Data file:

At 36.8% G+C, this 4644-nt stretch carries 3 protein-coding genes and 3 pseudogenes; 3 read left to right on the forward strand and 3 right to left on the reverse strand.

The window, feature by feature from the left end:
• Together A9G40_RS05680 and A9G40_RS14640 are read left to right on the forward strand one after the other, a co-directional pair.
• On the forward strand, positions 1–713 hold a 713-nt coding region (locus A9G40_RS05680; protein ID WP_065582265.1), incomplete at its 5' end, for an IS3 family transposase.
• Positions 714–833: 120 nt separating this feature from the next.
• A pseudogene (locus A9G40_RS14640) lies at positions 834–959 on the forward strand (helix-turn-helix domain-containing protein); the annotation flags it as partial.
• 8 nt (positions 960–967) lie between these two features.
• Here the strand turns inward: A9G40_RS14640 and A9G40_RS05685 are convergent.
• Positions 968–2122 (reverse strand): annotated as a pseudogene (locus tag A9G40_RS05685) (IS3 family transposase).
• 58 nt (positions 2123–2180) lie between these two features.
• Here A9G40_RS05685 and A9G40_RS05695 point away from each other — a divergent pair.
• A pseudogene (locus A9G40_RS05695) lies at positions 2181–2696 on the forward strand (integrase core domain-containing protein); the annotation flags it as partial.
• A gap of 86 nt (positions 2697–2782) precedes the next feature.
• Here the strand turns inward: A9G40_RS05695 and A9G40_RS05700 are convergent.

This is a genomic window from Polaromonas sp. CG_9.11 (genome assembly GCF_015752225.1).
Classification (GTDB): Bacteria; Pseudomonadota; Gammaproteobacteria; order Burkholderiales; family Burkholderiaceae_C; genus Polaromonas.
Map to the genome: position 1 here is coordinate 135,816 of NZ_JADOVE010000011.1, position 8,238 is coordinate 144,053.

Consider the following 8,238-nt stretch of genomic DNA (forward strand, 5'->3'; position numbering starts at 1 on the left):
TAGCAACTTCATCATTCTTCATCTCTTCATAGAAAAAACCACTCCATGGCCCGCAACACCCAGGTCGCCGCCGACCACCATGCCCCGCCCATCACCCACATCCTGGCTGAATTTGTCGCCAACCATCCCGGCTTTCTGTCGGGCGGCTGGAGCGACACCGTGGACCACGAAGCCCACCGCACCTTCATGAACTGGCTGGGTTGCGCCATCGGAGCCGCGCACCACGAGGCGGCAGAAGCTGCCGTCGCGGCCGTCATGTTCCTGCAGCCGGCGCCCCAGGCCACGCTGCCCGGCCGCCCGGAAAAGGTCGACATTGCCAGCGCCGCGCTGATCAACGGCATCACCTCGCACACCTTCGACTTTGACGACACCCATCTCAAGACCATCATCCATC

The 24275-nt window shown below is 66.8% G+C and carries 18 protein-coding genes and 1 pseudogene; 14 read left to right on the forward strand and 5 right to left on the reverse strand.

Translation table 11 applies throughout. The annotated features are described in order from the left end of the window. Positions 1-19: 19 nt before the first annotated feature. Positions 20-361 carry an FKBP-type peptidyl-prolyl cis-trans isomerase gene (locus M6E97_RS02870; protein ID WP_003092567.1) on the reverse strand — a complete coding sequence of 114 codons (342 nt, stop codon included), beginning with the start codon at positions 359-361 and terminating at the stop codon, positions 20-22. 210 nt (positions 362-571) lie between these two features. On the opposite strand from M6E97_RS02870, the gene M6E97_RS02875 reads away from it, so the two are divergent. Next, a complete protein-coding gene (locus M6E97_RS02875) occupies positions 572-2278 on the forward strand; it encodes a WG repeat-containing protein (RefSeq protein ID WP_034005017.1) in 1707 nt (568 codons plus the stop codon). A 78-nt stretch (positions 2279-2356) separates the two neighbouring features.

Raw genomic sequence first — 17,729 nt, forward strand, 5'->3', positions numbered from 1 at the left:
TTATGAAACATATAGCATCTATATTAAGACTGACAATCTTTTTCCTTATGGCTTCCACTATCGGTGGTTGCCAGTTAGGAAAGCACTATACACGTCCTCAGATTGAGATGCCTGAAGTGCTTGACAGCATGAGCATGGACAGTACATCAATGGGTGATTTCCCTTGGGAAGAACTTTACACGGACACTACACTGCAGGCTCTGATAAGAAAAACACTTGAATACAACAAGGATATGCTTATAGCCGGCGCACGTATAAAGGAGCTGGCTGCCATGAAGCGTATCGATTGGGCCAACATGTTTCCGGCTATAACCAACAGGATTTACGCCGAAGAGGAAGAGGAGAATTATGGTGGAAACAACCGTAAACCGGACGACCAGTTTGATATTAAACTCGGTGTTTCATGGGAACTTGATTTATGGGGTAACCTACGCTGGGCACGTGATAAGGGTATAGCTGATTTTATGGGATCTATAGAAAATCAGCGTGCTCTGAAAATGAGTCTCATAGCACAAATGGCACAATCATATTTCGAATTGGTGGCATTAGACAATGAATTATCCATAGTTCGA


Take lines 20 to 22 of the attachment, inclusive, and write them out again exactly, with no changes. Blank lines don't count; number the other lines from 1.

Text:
The 24275-nt window shown below is 66.8% G+C and carries 18 protein-coding genes and 1 pseudogene; 14 read left to right on the forward strand and 5 right to left on the reverse strand.

Translation table 11 applies throughout. The annotated features are described in order from the left end of the window. Positions 1-19: 19 nt before the first annotated feature. Positions 20-361 carry an FKBP-type peptidyl-prolyl cis-trans isomerase gene (locus M6E97_RS02870; protein ID WP_003092567.1) on the reverse strand — a complete coding sequence of 114 codons (342 nt, stop codon included), beginning with the start codon at positions 359-361 and terminating at the stop codon, positions 20-22. 210 nt (positions 362-571) lie between these two features. On the opposite strand from M6E97_RS02870, the gene M6E97_RS02875 reads away from it, so the two are divergent. Next, a complete protein-coding gene (locus M6E97_RS02875) occupies positions 572-2278 on the forward strand; it encodes a WG repeat-containing protein (RefSeq protein ID WP_034005017.1) in 1707 nt (568 codons plus the stop codon). A 78-nt stretch (positions 2279-2356) separates the two neighbouring features.

Raw genomic sequence first — 17,729 nt, forward strand, 5'->3', positions numbered from 1 at the left: